Next, it has a Wi-Fi module that allows developers to connect the board to a network. The Wi-Fi module is especially useful for IoT applications where the board will connect to cloud services like AWS or Azure. The development board supports Amazon FreeRTOS, which we will discuss in the next section.
Finally, the Pioneer Kit supports a wide range of expansion capabilities such as pin headers, Arduino headers, and a range of sensors. Developers can leverage the on-board touch slider and touch buttons, push buttons, potentiometer, and much more. The board is also set up to make customisation quite easy for nearly any application.
The PSoC 64 secure software suite
Designing a secure embedded application can be time-consuming and challenging. Developers should be looking for solutions that help decrease costs and time-to-market while ensuring that their application is secure. To assist in this, the PSoC 64 provides a wide range of software that allows developers to quickly build a secure application.
For example, the CySecureTools provides developers with a toolset for creating keys and certificates, as well as tools for signing user applications and provisioning Cypress microcontrollers. The tool allows developers to transfer the Cypress RoT and then inject their own security assets. Information about how to set up and use CySecureTools can be found in the github repository README file.
A tool that IoT developers will find useful is support for AWS using FreeRTOS. The github repository contains useful examples for using FreeRTOS and AWS with the PSoC 64. The first example that developers would be interested in is the ‘Hello World’ application that transmits MQTT messages from the PSoC 64 to the AWS cloud. This example allows the developer to walk through the provisioning process, key generation, and deployment phases. At the end of the example, developers have a secure embedded device connected to AWS. Details about how to get started can be found in the Getting Started with CY8CKIT-064S0S204343 kit guide.
Secure applications with Trusted Firmware-M (TF-M)
The PSoC 64 provides developers with an out-of-the-box security framework that can be easily customised for an application. Developers may find it useful to understand what is going on behind the scenes from a software perspective. Specifically, the PSoC 64 firmware leverages an open-source baseline security framework known as Trusted Firmware-M, or TF-M.
TF-M is a reference implementation of the Arm PSA IoT Security Framework. It provides developers with useful security tools such as device attestation, firmware verification, cryptographic services, device secret management, and secure partitioning, just to name a few. Cypress leveraged TF-M to build its security framework so that developers can then use it in their applications.
Developers can modify their security framework by adding their own code, adding security profiles, and much more. However, it is important to keep in mind that the more the SPE software is modified, the greater the chance that a vulnerability will be added. Developers need to carefully weigh the risks associated with changes, additions, or subtractions to the baseline firmware.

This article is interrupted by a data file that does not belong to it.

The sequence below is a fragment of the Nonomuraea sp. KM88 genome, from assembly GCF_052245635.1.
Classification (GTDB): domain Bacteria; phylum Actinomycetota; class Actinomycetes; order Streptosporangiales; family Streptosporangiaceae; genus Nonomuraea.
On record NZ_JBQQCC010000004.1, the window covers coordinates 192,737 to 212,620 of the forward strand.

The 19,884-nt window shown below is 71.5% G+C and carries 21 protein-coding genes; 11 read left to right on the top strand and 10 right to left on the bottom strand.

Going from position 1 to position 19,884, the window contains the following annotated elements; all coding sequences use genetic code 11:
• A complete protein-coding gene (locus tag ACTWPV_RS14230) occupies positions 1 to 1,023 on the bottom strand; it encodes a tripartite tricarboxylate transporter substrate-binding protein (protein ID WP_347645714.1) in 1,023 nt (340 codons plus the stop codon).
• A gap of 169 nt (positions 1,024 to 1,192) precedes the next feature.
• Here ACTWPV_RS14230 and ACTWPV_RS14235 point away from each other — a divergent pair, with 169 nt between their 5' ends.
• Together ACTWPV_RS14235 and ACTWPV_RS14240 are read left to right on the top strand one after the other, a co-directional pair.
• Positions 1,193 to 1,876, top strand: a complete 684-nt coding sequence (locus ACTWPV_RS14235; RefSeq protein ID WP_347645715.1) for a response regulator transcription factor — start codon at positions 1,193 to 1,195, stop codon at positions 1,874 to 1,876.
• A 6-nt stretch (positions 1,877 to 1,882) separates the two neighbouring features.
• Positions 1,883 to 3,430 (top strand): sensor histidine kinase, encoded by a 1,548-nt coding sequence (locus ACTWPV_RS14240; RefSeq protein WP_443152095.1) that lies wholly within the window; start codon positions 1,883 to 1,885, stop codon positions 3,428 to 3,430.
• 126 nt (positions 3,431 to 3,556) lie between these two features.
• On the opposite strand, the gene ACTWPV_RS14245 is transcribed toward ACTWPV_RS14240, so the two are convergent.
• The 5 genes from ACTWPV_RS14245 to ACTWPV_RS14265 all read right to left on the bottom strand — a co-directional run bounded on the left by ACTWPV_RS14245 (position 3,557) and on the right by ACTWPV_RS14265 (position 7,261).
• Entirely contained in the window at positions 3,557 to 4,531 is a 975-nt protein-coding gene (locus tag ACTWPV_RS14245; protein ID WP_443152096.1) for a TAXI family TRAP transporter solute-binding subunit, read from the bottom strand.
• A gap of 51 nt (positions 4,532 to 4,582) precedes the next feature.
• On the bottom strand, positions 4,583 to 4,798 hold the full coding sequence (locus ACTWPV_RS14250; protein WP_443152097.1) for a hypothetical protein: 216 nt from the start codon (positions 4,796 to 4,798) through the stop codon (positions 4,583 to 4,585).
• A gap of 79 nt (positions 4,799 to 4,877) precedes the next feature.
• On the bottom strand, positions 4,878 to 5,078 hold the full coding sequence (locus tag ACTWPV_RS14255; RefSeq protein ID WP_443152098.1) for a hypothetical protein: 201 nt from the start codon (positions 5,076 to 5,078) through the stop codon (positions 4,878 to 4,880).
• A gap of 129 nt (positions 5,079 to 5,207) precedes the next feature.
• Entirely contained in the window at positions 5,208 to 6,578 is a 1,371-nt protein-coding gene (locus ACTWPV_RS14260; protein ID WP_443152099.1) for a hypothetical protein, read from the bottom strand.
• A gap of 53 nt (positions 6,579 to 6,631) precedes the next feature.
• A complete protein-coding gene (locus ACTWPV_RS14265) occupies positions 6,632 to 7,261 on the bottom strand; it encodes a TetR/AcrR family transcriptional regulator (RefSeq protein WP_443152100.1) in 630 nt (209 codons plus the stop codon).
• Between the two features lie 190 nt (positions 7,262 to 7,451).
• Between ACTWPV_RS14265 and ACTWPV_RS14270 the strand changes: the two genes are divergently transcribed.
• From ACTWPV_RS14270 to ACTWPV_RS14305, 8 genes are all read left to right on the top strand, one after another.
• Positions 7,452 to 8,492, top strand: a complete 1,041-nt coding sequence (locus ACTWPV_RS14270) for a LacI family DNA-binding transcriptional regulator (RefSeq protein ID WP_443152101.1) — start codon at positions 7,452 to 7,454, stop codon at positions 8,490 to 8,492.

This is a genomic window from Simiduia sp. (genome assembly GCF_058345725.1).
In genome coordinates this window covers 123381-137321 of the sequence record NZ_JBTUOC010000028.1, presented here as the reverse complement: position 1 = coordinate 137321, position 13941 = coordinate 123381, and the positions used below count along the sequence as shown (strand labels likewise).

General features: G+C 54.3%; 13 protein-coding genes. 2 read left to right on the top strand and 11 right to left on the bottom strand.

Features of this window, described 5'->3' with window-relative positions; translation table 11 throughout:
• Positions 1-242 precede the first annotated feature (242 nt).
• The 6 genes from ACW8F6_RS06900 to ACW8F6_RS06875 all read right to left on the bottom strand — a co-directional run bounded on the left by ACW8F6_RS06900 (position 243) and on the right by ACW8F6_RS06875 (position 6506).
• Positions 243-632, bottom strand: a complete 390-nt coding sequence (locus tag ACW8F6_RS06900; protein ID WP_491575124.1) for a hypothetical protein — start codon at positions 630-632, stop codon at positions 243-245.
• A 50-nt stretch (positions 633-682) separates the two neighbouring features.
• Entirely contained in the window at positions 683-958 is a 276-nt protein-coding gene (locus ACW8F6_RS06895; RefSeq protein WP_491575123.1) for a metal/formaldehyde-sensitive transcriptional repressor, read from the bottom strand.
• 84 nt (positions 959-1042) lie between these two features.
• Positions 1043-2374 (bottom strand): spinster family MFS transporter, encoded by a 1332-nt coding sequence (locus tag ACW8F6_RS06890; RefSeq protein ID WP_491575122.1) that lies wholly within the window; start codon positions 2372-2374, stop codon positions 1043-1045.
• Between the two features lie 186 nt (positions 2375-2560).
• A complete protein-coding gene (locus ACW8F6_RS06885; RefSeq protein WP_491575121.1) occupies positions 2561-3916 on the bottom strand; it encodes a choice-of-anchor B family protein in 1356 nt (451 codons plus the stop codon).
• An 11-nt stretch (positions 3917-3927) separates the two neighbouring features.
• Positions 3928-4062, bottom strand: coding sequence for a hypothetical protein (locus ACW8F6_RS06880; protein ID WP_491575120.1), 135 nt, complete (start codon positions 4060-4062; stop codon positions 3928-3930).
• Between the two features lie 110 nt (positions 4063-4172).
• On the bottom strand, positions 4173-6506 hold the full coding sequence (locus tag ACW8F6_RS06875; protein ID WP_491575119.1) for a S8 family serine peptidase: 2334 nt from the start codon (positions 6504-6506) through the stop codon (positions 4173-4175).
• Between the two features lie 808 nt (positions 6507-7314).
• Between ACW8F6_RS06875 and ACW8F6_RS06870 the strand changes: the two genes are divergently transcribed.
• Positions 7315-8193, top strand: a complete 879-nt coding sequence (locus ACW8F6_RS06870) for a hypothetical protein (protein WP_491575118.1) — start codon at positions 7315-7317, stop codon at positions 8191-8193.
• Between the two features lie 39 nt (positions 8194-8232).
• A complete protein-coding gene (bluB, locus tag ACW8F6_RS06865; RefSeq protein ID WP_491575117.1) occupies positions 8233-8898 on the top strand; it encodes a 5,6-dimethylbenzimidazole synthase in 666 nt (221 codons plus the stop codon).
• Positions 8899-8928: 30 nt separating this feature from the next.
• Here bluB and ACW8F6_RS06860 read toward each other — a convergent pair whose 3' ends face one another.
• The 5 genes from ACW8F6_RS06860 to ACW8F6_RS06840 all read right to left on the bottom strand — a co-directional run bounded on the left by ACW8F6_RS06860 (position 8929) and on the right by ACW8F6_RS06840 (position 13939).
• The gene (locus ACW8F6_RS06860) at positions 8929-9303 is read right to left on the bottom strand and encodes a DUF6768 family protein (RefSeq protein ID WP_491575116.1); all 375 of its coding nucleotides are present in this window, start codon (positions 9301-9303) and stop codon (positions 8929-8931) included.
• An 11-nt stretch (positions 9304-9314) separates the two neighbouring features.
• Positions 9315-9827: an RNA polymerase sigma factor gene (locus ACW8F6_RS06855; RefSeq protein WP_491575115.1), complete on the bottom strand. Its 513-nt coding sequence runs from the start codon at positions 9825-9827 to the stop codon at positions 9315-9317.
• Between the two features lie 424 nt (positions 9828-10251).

Tips and tricks for securing embedded applications
Developers looking to secure their embedded applications for the first time have much to consider. Here are several ‘tips and tricks’ that can simplify and speed up development:
- Perform a threat model and security analysis (TMSA) early in the development cycle
- Use a development board to test out the device RoT, Secure Bootloader, device provisioning process, and firmware updates
- Don’t implement security alone! Leverage existing open source and secure firmware stacks to minimise rework
- Be sure to think through the device’s life cycle, including how it is to be securely decommissioned
- Explore tools like the CySecureTools; such tools come with example security templates, software, and examples
- When cloning the FreeRTOS github repository, clone the latest tagged version. Cloning the active mainline often results in finding tool incompatibility and bugs that are still in-progress
- Start a project by walking through the Getting Started with the Cypress CY8CKIT-064S0S2-4343W kit. It provides all the necessary information to get a baseline application running that can then be modified for specific product purposes
Developers that follow these ‘tips and tricks’ will find that they save quite a bit of time and grief.
Security doesn’t have to be hard. Embedded developers should be focusing on their product’s differentiators, their secret sauce. In most cases, that’s not security. This article explored how the PSoC 64 can help developers quickly secure their applications by providing not just a hardware-based isolation environment, but by providing a framework of software tools. Together, the hardware and software solutions provide developers with an accelerated security development cycle.